How To Overcome Pitfalls In 4K Delivery


With billions of investment dollars going towards serving up premium 4K content, service providers and content owners must ensure that 4K viewing experiences are truly superior.

This requires a careful, comprehensive approach to 4K content preparation and delivery that requires capable video processing and measurement platforms, as well as the knowledge to properly configure these tools for optimal results.

To assist service providers and content owners, Amazon Web Services’ Elemental released an eight-page White Paper that offers what it says are the five most common pitfalls of 4K video quality impairments.

Elemental also suggests best practices to mitigate or eliminate these issues, thus ensuring the highest quality 4K viewing experience.

With 4K video, there is “no place to hide” visual defects. Any impairment will be much more prevalent in 4K video simply because of the much higher bitrate, greater number of pixels, and larger viewing surface as compared to HD video. 4K content is more likely, at least initially, to be high motion, high frame rate sports content. Not only is this content complicated to properly encode, but the higher frame rate further magnifies the frequency with which errors occur in a 4K vs. HD viewing experience.

Best Practice: Quality levels must be higher for 4K video to offer a viewing experience equivalent to what users are accustomed to with HD. Establish settings and monitoring thresholds tailored for 4K content.

4K video requires greater processing capacity and greater bandwidth than HD to create a satisfactory viewing experience. Squeezing video resources to maximize video processing and network capacity over existing network resources can create highly visible defects. This may be mitigated by shifting to more efficient codecs, such as HEVC, but may only provide partial benefits when delivering high motion, high frame rate 4K content.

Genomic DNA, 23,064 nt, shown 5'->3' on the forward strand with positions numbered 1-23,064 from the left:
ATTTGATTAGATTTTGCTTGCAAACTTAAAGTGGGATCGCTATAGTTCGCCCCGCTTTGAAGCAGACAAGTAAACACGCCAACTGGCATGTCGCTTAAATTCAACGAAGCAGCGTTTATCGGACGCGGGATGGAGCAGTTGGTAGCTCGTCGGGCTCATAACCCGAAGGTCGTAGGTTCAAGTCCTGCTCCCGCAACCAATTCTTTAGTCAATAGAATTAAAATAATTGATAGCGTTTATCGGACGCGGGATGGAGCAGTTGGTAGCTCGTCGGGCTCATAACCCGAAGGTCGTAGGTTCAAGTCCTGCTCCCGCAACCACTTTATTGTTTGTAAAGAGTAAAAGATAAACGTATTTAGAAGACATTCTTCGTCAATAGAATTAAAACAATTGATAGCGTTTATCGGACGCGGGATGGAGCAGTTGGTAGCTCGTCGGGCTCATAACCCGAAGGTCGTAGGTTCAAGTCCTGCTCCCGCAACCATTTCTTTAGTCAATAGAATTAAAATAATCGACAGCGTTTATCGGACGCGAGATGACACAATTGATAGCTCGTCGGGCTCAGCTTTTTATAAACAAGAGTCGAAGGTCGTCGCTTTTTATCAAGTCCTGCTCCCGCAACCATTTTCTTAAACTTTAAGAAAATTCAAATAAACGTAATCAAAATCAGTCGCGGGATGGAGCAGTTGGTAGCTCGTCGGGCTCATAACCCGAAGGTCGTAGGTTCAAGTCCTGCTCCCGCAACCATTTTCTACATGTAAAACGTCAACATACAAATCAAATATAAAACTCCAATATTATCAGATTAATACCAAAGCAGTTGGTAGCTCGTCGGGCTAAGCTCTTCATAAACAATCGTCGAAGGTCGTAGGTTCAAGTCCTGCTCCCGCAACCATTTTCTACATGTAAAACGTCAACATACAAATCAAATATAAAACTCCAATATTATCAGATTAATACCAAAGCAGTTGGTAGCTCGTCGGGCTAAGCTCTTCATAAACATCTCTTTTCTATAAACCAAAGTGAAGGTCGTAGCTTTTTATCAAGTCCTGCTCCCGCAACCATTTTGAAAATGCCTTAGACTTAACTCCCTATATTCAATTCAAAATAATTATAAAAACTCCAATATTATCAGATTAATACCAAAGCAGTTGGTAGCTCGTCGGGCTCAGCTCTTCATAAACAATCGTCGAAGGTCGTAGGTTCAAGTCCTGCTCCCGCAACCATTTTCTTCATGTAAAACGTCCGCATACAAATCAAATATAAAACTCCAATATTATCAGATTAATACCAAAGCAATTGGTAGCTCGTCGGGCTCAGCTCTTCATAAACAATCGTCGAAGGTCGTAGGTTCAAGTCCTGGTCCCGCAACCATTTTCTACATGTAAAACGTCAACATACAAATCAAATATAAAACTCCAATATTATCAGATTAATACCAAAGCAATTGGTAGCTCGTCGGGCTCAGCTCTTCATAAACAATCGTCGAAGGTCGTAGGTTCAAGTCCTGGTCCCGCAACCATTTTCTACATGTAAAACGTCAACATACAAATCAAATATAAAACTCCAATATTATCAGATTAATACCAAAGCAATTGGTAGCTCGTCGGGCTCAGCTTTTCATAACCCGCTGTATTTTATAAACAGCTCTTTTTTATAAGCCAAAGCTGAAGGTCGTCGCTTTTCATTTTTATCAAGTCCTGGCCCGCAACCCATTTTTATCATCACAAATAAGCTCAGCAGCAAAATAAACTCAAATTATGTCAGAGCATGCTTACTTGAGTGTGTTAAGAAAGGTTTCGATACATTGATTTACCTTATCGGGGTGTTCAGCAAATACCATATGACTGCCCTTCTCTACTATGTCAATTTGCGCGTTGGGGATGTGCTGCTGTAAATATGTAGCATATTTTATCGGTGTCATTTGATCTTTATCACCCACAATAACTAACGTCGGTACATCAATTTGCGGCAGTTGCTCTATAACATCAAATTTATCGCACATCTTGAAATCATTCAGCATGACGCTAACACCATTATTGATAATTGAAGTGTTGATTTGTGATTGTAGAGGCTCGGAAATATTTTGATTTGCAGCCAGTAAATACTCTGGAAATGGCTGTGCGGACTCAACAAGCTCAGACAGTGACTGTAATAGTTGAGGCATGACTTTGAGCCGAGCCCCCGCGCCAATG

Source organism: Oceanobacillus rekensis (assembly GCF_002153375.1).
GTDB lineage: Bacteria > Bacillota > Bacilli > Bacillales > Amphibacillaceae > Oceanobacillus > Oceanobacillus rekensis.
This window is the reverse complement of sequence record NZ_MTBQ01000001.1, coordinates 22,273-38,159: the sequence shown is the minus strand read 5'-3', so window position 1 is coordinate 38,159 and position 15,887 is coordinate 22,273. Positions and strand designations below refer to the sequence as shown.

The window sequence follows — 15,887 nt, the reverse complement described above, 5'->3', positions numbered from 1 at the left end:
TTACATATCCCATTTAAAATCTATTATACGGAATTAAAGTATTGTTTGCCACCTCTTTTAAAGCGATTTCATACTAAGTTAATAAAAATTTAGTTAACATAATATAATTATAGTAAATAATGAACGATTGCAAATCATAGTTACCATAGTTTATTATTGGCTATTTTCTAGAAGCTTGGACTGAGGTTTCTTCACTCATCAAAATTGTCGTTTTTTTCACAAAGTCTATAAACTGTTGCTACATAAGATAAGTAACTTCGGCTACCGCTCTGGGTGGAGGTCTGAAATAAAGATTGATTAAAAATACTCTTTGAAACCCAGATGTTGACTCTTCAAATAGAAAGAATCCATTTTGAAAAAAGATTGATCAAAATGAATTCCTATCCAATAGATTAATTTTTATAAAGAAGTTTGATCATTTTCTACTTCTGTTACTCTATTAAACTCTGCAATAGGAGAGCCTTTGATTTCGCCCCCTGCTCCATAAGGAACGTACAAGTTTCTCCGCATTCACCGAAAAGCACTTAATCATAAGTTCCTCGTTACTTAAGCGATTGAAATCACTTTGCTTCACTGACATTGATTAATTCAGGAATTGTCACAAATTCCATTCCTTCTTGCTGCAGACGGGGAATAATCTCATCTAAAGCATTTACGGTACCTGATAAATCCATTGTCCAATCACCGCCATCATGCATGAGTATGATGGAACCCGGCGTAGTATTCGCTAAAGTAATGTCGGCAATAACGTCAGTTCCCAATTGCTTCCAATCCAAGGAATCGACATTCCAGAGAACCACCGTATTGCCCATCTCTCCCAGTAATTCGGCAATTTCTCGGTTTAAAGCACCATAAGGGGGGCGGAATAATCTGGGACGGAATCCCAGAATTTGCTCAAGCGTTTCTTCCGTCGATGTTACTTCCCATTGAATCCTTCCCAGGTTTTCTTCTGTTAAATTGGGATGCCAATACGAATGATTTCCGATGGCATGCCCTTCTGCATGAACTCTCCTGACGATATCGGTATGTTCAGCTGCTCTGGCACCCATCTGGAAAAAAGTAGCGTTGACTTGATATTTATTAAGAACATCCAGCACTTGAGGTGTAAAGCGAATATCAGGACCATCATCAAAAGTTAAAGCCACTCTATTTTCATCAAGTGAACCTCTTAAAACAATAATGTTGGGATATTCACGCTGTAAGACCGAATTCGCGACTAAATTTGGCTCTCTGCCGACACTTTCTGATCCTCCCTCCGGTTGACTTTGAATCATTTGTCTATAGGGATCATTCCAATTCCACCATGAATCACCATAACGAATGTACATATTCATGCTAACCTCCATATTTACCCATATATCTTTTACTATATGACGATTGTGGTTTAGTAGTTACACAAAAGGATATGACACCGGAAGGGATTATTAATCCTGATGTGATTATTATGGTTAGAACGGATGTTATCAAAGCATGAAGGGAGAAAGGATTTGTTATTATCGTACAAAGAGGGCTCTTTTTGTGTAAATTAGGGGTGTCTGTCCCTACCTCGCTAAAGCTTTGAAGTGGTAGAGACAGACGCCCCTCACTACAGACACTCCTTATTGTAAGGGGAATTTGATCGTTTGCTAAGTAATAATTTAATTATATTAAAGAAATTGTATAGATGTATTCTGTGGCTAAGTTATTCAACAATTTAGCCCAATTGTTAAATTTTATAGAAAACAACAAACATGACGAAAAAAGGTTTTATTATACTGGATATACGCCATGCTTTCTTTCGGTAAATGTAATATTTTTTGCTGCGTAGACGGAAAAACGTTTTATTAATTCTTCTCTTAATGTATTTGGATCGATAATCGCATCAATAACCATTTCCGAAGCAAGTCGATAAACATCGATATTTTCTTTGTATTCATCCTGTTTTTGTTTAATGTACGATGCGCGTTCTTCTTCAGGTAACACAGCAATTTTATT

Best Practice: Properly design and scale network capacity to deliver crisp and life-like 4K video experiences, especially for high motion sports content.

For all video content, there is a high degree of variability in encoding complexity and processor utilization from one frame to the next, especially at scene changes. This is also true for 4K content, especially at higher frame rates such as 100fps or 120fps. Encoding more complex frames can result in bursts of output traffic, while encoding less complex frames causes decreased output traffic.

Best Practice: Monitor the maximum peak variable bitrate (VBR) of traffic from the encoder, with notification for significant and fluctuating bursts. With specific network capabilities in mind, operators must balance VBR settings (both maximum and minimum) in the encoder, though this may impact 4K video quality especially at high frame rates. Operators can also choose a statistical multiplexer to more efficiently use available network capacity during real-time fluctuations.

Adaptive bitrate (ABR) streaming has become increasingly popular for delivering video content to multiscreen devices, particularly over unmanaged or third party networks for over-the-top (OTT) delivery. This allows client devices to request, on the fly, higher or lower resolutions and bitrates in response to changing network conditions to ensure faster video playback starts and an uninterrupted video flow.

Best Practice: Monitoring the quality of each stream and GOP alignment is important to detect errors or problems with individual ABR output profiles and will eliminate visible video playback stutters.

4K encoding is processor and resource intensive. Even with the most robust 4K encoders, the number of output streams that the encoder is physically able to encode is far more limited than the number of HD or SD streams that the same encoder could generate. To produce a complete, high-quality ABR bouquet – for example, two 4K profiles, two 1080p profiles, two 720p profiles, and two to four SD profiles – an operator may typically split the encoding across two devices to manage processor load. In this example, each encoder would produce one each of the 4K, 1080p, 720p output streams, and one or two of the SD profiles. This more evenly distributes the processor workload and provides redundancy. If one of the encoders fails, the operator is still able to deliver at least one output stream in each resolution. However, dividing the encoding workload may potentially introduce mismatched output timing.

As Elemental notes, 4K video is in a period of refinement, where companies across the video ecosystem have the opportunity to optimize the viewing experience for customers.

Because of the higher resolution of 4K video, physically larger viewing space, and higher frame rates, consumers are more likely to perceive visual defects in 4K playback. To provide the most seamless experience for viewers, operators must understand optimal encoder settings and recognize the unique settings that each network configuration requires for encoding, packaging, and delivery.